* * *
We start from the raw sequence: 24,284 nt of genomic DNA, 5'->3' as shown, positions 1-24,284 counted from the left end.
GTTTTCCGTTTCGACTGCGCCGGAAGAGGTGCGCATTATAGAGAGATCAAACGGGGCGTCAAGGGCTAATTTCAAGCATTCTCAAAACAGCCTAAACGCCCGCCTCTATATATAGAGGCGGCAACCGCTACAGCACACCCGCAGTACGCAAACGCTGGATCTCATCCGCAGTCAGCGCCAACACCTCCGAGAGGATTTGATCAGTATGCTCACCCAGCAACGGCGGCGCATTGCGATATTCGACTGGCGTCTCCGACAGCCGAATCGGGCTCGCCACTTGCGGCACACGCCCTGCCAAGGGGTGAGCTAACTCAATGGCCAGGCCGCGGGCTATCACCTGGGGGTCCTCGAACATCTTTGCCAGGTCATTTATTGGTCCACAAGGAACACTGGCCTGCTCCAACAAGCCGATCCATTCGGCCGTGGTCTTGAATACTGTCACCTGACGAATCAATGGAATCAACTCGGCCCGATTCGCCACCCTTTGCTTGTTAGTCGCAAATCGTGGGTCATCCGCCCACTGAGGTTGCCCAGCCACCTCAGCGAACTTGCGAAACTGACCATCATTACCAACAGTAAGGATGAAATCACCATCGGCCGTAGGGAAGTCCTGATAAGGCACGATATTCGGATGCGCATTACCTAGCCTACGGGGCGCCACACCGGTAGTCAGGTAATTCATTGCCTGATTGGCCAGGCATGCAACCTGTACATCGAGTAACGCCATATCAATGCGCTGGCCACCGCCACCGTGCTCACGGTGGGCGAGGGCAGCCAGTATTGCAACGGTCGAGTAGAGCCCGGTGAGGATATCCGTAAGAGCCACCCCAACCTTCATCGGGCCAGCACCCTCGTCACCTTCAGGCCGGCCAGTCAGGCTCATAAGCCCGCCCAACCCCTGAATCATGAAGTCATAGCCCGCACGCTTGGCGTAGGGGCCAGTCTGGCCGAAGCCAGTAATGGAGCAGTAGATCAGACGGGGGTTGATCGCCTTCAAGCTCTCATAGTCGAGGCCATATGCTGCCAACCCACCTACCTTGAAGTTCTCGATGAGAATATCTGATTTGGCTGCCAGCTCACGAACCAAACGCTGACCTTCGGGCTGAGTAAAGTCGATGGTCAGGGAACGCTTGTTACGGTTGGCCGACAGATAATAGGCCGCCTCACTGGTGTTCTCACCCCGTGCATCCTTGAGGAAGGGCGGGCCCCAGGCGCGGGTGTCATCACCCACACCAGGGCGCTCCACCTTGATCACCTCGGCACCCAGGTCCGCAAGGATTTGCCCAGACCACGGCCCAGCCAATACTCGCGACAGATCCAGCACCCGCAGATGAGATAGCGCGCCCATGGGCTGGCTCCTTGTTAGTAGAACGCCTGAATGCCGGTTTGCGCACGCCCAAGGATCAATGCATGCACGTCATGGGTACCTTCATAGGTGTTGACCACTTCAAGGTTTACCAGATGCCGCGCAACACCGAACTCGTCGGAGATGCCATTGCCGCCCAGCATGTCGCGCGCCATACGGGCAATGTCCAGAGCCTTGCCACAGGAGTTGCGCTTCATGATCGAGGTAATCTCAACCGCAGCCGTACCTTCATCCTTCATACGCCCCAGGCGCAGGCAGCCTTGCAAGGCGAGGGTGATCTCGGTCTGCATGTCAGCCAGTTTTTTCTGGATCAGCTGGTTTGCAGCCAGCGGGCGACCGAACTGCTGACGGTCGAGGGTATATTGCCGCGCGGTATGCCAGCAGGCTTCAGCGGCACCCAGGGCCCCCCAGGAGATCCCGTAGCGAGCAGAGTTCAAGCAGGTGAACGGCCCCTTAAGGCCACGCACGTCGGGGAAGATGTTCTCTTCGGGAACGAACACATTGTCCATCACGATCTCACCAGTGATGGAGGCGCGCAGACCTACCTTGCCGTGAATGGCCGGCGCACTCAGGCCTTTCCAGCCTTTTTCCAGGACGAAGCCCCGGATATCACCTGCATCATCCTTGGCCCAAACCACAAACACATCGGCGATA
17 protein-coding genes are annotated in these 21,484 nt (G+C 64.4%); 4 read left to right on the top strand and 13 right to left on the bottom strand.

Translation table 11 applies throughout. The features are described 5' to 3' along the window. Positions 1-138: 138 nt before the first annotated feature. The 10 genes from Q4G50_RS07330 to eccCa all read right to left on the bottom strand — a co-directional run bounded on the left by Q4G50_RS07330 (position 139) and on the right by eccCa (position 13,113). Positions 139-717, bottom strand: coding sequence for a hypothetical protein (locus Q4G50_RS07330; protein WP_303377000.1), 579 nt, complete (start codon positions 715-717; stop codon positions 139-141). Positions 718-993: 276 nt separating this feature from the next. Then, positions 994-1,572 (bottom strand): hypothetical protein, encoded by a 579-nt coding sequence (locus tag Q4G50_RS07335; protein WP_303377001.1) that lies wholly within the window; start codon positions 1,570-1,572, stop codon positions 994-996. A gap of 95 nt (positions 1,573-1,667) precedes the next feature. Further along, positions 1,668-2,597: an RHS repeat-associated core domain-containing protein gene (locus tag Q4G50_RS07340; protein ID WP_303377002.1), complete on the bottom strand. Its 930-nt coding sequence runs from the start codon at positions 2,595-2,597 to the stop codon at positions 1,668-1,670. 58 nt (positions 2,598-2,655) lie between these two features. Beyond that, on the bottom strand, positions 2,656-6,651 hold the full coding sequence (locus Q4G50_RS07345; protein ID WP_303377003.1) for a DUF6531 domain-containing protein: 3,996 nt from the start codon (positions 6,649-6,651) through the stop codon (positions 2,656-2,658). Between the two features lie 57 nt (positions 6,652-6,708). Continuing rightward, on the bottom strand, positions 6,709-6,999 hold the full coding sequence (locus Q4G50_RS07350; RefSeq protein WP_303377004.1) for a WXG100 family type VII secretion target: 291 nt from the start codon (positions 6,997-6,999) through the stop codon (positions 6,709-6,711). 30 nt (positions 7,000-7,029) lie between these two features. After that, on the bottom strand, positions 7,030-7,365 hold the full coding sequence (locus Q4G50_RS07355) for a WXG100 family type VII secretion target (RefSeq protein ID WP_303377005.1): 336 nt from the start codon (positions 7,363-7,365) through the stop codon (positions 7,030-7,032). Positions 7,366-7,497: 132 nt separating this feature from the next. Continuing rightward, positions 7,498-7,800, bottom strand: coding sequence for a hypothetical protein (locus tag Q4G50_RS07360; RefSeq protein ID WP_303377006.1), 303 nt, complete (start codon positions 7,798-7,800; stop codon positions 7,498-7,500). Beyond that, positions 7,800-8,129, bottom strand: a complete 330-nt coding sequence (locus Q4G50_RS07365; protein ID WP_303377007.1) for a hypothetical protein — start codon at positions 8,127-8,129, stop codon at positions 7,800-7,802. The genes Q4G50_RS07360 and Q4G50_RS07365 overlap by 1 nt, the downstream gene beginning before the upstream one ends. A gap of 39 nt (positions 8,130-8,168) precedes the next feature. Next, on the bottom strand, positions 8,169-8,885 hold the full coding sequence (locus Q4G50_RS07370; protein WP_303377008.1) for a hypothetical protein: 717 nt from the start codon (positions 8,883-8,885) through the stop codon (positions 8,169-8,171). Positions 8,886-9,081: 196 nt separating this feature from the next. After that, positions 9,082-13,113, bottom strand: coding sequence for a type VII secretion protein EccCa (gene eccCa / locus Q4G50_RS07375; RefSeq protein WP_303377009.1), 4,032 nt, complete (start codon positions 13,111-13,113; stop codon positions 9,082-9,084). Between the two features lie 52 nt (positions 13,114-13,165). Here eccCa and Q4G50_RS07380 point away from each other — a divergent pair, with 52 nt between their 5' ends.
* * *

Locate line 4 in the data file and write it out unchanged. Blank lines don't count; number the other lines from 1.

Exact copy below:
Translation table 11 applies throughout. The features are described 5' to 3' along the window. Positions 1-138: 138 nt before the first annotated feature. The 10 genes from Q4G50_RS07330 to eccCa all read right to left on the bottom strand — a co-directional run bounded on the left by Q4G50_RS07330 (position 139) and on the right by eccCa (position 13,113). Positions 139-717, bottom strand: coding sequence for a hypothetical protein (locus Q4G50_RS07330; protein WP_303377000.1), 579 nt, complete (start codon positions 715-717; stop codon positions 139-141). Positions 718-993: 276 nt separating this feature from the next. Then, positions 994-1,572 (bottom strand): hypothetical protein, encoded by a 579-nt coding sequence (locus tag Q4G50_RS07335; protein WP_303377001.1) that lies wholly within the window; start codon positions 1,570-1,572, stop codon positions 994-996. A gap of 95 nt (positions 1,573-1,667) precedes the next feature. Further along, positions 1,668-2,597: an RHS repeat-associated core domain-containing protein gene (locus tag Q4G50_RS07340; protein ID WP_303377002.1), complete on the bottom strand. Its 930-nt coding sequence runs from the start codon at positions 2,595-2,597 to the stop codon at positions 1,668-1,670. 58 nt (positions 2,598-2,655) lie between these two features. Beyond that, on the bottom strand, positions 2,656-6,651 hold the full coding sequence (locus Q4G50_RS07345; protein ID WP_303377003.1) for a DUF6531 domain-containing protein: 3,996 nt from the start codon (positions 6,649-6,651) through the stop codon (positions 2,656-2,658). Between the two features lie 57 nt (positions 6,652-6,708). Continuing rightward, on the bottom strand, positions 6,709-6,999 hold the full coding sequence (locus Q4G50_RS07350; RefSeq protein WP_303377004.1) for a WXG100 family type VII secretion target: 291 nt from the start codon (positions 6,997-6,999) through the stop codon (positions 6,709-6,711). 30 nt (positions 7,000-7,029) lie between these two features. After that, on the bottom strand, positions 7,030-7,365 hold the full coding sequence (locus Q4G50_RS07355) for a WXG100 family type VII secretion target (RefSeq protein ID WP_303377005.1): 336 nt from the start codon (positions 7,363-7,365) through the stop codon (positions 7,030-7,032). Positions 7,366-7,497: 132 nt separating this feature from the next. Continuing rightward, positions 7,498-7,800, bottom strand: coding sequence for a hypothetical protein (locus tag Q4G50_RS07360; RefSeq protein ID WP_303377006.1), 303 nt, complete (start codon positions 7,798-7,800; stop codon positions 7,498-7,500). Beyond that, positions 7,800-8,129, bottom strand: a complete 330-nt coding sequence (locus Q4G50_RS07365; protein ID WP_303377007.1) for a hypothetical protein — start codon at positions 8,127-8,129, stop codon at positions 7,800-7,802. The genes Q4G50_RS07360 and Q4G50_RS07365 overlap by 1 nt, the downstream gene beginning before the upstream one ends. A gap of 39 nt (positions 8,130-8,168) precedes the next feature. Next, on the bottom strand, positions 8,169-8,885 hold the full coding sequence (locus Q4G50_RS07370; protein WP_303377008.1) for a hypothetical protein: 717 nt from the start codon (positions 8,883-8,885) through the stop codon (positions 8,169-8,171). Positions 8,886-9,081: 196 nt separating this feature from the next. After that, positions 9,082-13,113, bottom strand: coding sequence for a type VII secretion protein EccCa (gene eccCa / locus Q4G50_RS07375; RefSeq protein WP_303377009.1), 4,032 nt, complete (start codon positions 13,111-13,113; stop codon positions 9,082-9,084). Between the two features lie 52 nt (positions 13,114-13,165). Here eccCa and Q4G50_RS07380 point away from each other — a divergent pair, with 52 nt between their 5' ends.